From Languaging to Linguistic Meaning

Bottineau Didier
Language of the article : French
DOI: n/a
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Enactive cognition rejects the notion of representation as an explanatory principle of cognitive activity. This immediately poses a problem for the study of human language, which is usually understood as the study of the relationships between symbolic forms, individual thought and a world of local perception and general knowledge. This study explores how the notion of linguistic meaning can be revised within the enactive paradigm and without presupposing the notions of world and thought as autonomous material and spiritual entities without a genesis of their own. It begins with languaging as energeia and embodied, interactive and situated activity, and details its contribution to the constitution of the experience of ordinary life as a production of meaning and empirical world, with or without the help of actual speech. It clarifies the difference between the analysis of language by linguistics, which views it as formal systems and objects, and the enactive approach, which considers it as an embodied and situated process. It proposes that because of this grounding, linguistic meaning must be viewed as an emerging and distinct phenomenon, which can be either merged with the immediate situation by its pragmatic role, or distinguished from it as an autonomous semantic creation; and it introduces a typology of classes of linguistic meaning according to their degree of relative inscription or autonomy and how speaking subjects reflect upon it. It specifies how certain linguistic components of speech and discourse (syntax, prosody, lexicon, grammatical morphs), redefined as processes, participate in the constitution of meaning, and sketches out perspectives in linguistic typology. The conclusion elucidates the meaning of languaging as a vector of co-evolution linking the species to its environment through language, languages and discourse.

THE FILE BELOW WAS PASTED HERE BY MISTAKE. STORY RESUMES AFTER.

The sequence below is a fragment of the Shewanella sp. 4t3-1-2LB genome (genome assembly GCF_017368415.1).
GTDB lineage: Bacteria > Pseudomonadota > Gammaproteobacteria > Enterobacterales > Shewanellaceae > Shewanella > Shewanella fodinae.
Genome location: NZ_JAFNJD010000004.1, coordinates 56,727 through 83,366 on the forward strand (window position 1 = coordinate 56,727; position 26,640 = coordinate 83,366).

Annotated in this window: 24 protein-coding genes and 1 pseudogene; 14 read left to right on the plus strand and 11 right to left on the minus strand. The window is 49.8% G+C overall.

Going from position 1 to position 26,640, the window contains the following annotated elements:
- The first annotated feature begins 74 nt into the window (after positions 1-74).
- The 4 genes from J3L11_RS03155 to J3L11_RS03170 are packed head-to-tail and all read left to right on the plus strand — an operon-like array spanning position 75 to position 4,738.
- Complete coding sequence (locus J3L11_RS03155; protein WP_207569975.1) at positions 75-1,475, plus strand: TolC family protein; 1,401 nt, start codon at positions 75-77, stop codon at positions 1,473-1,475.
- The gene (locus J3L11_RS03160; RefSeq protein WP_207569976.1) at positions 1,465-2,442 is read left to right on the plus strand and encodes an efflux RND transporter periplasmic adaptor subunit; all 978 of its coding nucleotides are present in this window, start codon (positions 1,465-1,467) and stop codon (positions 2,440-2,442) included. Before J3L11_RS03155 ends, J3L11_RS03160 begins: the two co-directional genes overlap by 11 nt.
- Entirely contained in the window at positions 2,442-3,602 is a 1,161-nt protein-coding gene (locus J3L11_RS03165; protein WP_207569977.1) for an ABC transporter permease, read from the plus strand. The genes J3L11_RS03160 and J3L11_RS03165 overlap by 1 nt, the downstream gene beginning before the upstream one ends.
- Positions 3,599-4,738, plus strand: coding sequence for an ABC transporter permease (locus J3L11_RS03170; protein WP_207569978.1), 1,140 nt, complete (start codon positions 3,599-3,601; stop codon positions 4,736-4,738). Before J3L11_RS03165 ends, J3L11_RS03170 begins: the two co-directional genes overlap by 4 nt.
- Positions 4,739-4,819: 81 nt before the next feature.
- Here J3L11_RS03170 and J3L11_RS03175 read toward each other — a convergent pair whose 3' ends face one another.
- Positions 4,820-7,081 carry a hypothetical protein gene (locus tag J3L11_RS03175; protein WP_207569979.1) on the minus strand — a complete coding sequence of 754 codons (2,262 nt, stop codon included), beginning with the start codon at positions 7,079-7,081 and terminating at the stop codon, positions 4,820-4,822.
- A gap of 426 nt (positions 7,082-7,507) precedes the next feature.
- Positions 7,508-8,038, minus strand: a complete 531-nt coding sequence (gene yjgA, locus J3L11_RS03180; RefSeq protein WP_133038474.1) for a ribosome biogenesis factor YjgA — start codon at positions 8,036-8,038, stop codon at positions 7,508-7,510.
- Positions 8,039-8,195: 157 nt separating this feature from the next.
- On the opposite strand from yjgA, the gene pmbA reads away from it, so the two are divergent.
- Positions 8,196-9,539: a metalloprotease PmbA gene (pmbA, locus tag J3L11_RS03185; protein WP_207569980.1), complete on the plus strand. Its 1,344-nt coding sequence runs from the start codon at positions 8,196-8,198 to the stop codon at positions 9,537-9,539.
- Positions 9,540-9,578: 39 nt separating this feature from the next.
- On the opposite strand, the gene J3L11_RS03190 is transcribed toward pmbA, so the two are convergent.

Pour citer cet article :

Bottineau Didier (2017/2). From Languaging to Linguistic Meaning. In Bottineau D. & Grégoire M. (Eds), Language and enaction: embodiment, environment, experience, learning, Intellectica, 68, (pp.19-68), DOI: n/a.